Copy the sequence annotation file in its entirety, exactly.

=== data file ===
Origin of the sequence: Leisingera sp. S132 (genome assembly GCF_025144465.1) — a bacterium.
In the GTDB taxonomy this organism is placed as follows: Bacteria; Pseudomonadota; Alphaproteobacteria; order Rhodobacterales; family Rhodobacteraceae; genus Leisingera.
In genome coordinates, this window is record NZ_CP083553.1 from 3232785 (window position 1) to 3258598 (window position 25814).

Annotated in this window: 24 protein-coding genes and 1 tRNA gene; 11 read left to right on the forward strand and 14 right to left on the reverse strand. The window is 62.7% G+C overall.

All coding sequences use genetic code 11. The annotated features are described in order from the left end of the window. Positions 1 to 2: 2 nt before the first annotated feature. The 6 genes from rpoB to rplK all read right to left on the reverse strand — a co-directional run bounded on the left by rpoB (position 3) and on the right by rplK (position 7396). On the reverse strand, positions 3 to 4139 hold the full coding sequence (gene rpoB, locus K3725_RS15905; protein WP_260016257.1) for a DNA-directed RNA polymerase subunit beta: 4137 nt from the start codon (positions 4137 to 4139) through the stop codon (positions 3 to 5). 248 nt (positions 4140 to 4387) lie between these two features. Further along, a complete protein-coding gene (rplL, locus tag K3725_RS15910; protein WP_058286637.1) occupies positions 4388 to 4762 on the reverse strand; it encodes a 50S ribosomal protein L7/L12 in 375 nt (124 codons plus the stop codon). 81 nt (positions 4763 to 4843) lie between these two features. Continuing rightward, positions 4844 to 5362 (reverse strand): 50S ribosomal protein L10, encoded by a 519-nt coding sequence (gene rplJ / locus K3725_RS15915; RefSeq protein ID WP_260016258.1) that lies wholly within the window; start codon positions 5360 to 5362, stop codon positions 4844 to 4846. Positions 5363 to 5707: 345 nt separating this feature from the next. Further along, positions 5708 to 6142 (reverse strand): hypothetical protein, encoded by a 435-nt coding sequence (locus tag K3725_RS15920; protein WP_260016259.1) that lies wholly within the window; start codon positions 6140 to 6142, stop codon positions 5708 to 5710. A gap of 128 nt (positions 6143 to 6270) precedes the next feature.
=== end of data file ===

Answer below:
Origin of the sequence: Leisingera sp. S132 (genome assembly GCF_025144465.1) — a bacterium.
In the GTDB taxonomy this organism is placed as follows: Bacteria; Pseudomonadota; Alphaproteobacteria; order Rhodobacterales; family Rhodobacteraceae; genus Leisingera.
In genome coordinates, this window is record NZ_CP083553.1 from 3232785 (window position 1) to 3258598 (window position 25814).

Annotated in this window: 24 protein-coding genes and 1 tRNA gene; 11 read left to right on the forward strand and 14 right to left on the reverse strand. The window is 62.7% G+C overall.

All coding sequences use genetic code 11. The annotated features are described in order from the left end of the window. Positions 1 to 2: 2 nt before the first annotated feature. The 6 genes from rpoB to rplK all read right to left on the reverse strand — a co-directional run bounded on the left by rpoB (position 3) and on the right by rplK (position 7396). On the reverse strand, positions 3 to 4139 hold the full coding sequence (gene rpoB, locus K3725_RS15905; protein WP_260016257.1) for a DNA-directed RNA polymerase subunit beta: 4137 nt from the start codon (positions 4137 to 4139) through the stop codon (positions 3 to 5). 248 nt (positions 4140 to 4387) lie between these two features. Further along, a complete protein-coding gene (rplL, locus tag K3725_RS15910; protein WP_058286637.1) occupies positions 4388 to 4762 on the reverse strand; it encodes a 50S ribosomal protein L7/L12 in 375 nt (124 codons plus the stop codon). 81 nt (positions 4763 to 4843) lie between these two features. Continuing rightward, positions 4844 to 5362 (reverse strand): 50S ribosomal protein L10, encoded by a 519-nt coding sequence (gene rplJ / locus K3725_RS15915; RefSeq protein ID WP_260016258.1) that lies wholly within the window; start codon positions 5360 to 5362, stop codon positions 4844 to 4846. Positions 5363 to 5707: 345 nt separating this feature from the next. Further along, positions 5708 to 6142 (reverse strand): hypothetical protein, encoded by a 435-nt coding sequence (locus tag K3725_RS15920; protein WP_260016259.1) that lies wholly within the window; start codon positions 6140 to 6142, stop codon positions 5708 to 5710. A gap of 128 nt (positions 6143 to 6270) precedes the next feature.